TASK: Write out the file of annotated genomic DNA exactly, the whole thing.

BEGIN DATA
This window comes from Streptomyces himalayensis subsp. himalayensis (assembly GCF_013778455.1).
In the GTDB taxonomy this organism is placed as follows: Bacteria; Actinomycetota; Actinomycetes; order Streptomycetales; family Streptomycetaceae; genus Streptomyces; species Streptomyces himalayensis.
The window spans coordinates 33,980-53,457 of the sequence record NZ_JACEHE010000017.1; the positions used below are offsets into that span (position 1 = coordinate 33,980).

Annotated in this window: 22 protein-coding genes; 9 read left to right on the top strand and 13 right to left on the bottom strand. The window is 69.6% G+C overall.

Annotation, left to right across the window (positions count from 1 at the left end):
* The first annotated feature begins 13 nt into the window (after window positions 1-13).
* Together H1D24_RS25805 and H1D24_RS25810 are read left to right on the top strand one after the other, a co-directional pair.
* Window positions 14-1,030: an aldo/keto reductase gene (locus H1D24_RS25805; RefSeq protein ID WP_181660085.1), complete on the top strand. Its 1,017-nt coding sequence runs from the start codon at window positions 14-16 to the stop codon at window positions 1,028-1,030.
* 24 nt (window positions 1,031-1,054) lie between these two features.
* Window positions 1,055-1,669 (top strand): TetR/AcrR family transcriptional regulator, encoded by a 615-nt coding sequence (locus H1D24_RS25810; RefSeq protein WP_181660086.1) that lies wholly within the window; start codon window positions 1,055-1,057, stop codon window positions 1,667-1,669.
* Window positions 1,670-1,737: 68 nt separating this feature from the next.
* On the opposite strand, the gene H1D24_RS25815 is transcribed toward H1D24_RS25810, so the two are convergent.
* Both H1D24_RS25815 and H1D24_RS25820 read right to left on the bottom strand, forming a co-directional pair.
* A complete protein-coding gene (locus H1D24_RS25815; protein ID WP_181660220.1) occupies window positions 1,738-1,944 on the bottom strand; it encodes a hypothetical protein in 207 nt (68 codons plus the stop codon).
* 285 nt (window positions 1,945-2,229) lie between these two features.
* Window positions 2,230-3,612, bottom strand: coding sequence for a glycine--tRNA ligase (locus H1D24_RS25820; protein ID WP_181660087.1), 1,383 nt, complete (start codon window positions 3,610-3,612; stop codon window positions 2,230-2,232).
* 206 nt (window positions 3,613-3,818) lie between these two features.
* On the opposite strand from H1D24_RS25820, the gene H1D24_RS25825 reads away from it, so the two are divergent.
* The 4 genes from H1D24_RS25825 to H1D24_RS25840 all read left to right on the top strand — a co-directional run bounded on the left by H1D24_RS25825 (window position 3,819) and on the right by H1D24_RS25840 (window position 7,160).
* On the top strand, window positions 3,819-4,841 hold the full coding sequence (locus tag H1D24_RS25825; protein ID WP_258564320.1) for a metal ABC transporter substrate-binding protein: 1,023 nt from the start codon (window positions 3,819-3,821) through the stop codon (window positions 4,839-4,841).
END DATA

This window comes from Streptomyces himalayensis subsp. himalayensis (assembly GCF_013778455.1).
In the GTDB taxonomy this organism is placed as follows: Bacteria; Actinomycetota; Actinomycetes; order Streptomycetales; family Streptomycetaceae; genus Streptomyces; species Streptomyces himalayensis.
The window spans coordinates 33,980-53,457 of the sequence record NZ_JACEHE010000017.1; the positions used below are offsets into that span (position 1 = coordinate 33,980).

Annotated in this window: 22 protein-coding genes; 9 read left to right on the top strand and 13 right to left on the bottom strand. The window is 69.6% G+C overall.

Annotation, left to right across the window (positions count from 1 at the left end):
* The first annotated feature begins 13 nt into the window (after window positions 1-13).
* Together H1D24_RS25805 and H1D24_RS25810 are read left to right on the top strand one after the other, a co-directional pair.
* Window positions 14-1,030: an aldo/keto reductase gene (locus H1D24_RS25805; RefSeq protein ID WP_181660085.1), complete on the top strand. Its 1,017-nt coding sequence runs from the start codon at window positions 14-16 to the stop codon at window positions 1,028-1,030.
* 24 nt (window positions 1,031-1,054) lie between these two features.
* Window positions 1,055-1,669 (top strand): TetR/AcrR family transcriptional regulator, encoded by a 615-nt coding sequence (locus H1D24_RS25810; RefSeq protein WP_181660086.1) that lies wholly within the window; start codon window positions 1,055-1,057, stop codon window positions 1,667-1,669.
* Window positions 1,670-1,737: 68 nt separating this feature from the next.
* On the opposite strand, the gene H1D24_RS25815 is transcribed toward H1D24_RS25810, so the two are convergent.
* Both H1D24_RS25815 and H1D24_RS25820 read right to left on the bottom strand, forming a co-directional pair.
* A complete protein-coding gene (locus H1D24_RS25815; protein ID WP_181660220.1) occupies window positions 1,738-1,944 on the bottom strand; it encodes a hypothetical protein in 207 nt (68 codons plus the stop codon).
* 285 nt (window positions 1,945-2,229) lie between these two features.
* Window positions 2,230-3,612, bottom strand: coding sequence for a glycine--tRNA ligase (locus H1D24_RS25820; protein ID WP_181660087.1), 1,383 nt, complete (start codon window positions 3,610-3,612; stop codon window positions 2,230-2,232).
* 206 nt (window positions 3,613-3,818) lie between these two features.
* On the opposite strand from H1D24_RS25820, the gene H1D24_RS25825 reads away from it, so the two are divergent.
* The 4 genes from H1D24_RS25825 to H1D24_RS25840 all read left to right on the top strand — a co-directional run bounded on the left by H1D24_RS25825 (window position 3,819) and on the right by H1D24_RS25840 (window position 7,160).
* On the top strand, window positions 3,819-4,841 hold the full coding sequence (locus tag H1D24_RS25825; protein ID WP_258564320.1) for a metal ABC transporter substrate-binding protein: 1,023 nt from the start codon (window positions 3,819-3,821) through the stop codon (window positions 4,839-4,841).